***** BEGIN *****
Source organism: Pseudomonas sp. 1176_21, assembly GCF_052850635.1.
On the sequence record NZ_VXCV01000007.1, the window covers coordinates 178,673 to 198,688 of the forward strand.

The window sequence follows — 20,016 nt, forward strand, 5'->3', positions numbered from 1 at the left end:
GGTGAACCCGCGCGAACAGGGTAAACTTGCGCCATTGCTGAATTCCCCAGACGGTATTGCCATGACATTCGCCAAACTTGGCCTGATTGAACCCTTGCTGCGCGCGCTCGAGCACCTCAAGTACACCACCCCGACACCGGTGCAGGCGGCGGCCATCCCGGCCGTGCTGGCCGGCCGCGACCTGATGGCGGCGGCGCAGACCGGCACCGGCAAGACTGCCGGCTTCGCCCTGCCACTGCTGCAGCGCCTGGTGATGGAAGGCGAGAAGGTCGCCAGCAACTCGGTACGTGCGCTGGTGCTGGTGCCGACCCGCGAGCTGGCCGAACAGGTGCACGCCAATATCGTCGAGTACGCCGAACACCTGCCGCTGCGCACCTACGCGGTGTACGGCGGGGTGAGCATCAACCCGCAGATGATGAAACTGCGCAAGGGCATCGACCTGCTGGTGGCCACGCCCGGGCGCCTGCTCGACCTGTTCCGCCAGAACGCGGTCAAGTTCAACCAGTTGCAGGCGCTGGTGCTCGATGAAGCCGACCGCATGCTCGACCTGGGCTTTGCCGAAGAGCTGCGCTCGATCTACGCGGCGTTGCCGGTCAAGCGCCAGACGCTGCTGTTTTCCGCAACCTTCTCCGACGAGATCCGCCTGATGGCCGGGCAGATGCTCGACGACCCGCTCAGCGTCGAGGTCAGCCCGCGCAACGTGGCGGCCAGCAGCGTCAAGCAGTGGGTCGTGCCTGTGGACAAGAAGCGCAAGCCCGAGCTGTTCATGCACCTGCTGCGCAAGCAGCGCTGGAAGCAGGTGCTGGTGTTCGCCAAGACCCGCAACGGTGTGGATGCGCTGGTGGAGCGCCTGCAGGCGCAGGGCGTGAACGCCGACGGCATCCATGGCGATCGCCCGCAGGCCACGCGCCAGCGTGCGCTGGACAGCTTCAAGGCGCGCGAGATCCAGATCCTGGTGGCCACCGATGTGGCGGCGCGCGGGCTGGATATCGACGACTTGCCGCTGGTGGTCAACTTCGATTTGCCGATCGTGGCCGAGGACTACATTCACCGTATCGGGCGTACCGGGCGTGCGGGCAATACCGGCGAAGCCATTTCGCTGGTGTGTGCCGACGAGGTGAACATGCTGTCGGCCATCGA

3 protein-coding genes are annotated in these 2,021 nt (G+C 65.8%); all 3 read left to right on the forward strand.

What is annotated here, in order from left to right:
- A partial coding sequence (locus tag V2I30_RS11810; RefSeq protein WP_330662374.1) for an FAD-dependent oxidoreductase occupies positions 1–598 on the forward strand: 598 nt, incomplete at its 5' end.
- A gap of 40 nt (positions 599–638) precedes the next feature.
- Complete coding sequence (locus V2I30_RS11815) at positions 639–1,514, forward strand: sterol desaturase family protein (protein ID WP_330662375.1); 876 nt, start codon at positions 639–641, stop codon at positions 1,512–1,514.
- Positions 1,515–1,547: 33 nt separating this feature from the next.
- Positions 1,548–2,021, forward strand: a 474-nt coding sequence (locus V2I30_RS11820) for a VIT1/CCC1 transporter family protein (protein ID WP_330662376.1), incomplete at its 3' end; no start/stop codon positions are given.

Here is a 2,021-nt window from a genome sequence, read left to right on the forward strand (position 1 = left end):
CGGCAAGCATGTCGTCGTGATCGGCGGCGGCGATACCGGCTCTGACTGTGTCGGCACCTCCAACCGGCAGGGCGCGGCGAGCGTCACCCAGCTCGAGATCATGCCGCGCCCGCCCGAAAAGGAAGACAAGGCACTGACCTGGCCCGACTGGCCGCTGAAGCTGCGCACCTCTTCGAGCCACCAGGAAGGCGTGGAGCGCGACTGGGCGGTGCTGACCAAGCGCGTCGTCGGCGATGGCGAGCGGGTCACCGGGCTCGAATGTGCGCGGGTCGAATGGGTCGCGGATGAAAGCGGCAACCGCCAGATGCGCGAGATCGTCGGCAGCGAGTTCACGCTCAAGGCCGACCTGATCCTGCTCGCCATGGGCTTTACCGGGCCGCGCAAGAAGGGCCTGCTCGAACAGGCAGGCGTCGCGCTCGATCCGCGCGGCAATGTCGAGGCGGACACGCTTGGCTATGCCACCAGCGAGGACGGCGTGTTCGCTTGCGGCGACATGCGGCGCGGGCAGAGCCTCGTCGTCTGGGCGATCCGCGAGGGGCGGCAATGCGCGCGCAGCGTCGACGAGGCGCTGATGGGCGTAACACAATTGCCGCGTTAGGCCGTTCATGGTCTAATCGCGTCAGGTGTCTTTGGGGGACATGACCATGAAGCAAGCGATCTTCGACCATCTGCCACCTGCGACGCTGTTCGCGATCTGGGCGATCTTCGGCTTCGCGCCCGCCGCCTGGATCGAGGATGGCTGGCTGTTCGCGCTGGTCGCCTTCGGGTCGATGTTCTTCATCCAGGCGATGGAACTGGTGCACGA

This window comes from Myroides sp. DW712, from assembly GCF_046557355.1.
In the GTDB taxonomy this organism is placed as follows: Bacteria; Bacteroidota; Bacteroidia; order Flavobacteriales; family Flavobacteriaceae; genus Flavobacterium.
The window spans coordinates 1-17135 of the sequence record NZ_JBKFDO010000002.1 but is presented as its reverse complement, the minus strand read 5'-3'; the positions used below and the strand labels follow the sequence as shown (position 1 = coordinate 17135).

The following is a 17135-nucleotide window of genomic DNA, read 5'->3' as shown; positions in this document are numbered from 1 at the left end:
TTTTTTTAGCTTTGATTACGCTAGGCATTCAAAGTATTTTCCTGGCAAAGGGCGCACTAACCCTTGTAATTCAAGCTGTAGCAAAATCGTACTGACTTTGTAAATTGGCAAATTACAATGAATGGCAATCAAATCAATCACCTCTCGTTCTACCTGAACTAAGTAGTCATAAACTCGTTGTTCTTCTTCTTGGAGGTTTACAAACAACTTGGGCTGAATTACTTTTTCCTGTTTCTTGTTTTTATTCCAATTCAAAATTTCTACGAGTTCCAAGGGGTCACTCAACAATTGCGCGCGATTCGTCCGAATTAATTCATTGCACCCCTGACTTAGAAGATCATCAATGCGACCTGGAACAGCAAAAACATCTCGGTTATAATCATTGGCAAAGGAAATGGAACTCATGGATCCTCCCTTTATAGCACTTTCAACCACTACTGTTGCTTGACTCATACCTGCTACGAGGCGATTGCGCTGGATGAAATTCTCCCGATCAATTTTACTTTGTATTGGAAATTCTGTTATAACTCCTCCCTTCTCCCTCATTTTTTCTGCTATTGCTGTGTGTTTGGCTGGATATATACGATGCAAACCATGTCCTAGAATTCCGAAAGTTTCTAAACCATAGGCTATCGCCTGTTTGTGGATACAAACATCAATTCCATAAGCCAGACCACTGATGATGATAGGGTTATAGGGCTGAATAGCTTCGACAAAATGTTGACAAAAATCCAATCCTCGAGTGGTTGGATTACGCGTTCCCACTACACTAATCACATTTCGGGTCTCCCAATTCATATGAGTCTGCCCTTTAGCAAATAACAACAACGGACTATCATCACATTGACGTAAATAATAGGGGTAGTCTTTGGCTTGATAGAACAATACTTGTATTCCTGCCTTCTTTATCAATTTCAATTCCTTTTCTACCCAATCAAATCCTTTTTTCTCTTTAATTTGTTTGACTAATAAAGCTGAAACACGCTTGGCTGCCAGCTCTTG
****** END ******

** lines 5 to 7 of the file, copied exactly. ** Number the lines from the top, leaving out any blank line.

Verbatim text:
3 protein-coding genes are annotated in these 2,021 nt (G+C 65.8%); all 3 read left to right on the forward strand.

What is annotated here, in order from left to right:
- A partial coding sequence (locus tag V2I30_RS11810; RefSeq protein WP_330662374.1) for an FAD-dependent oxidoreductase occupies positions 1–598 on the forward strand: 598 nt, incomplete at its 5' end.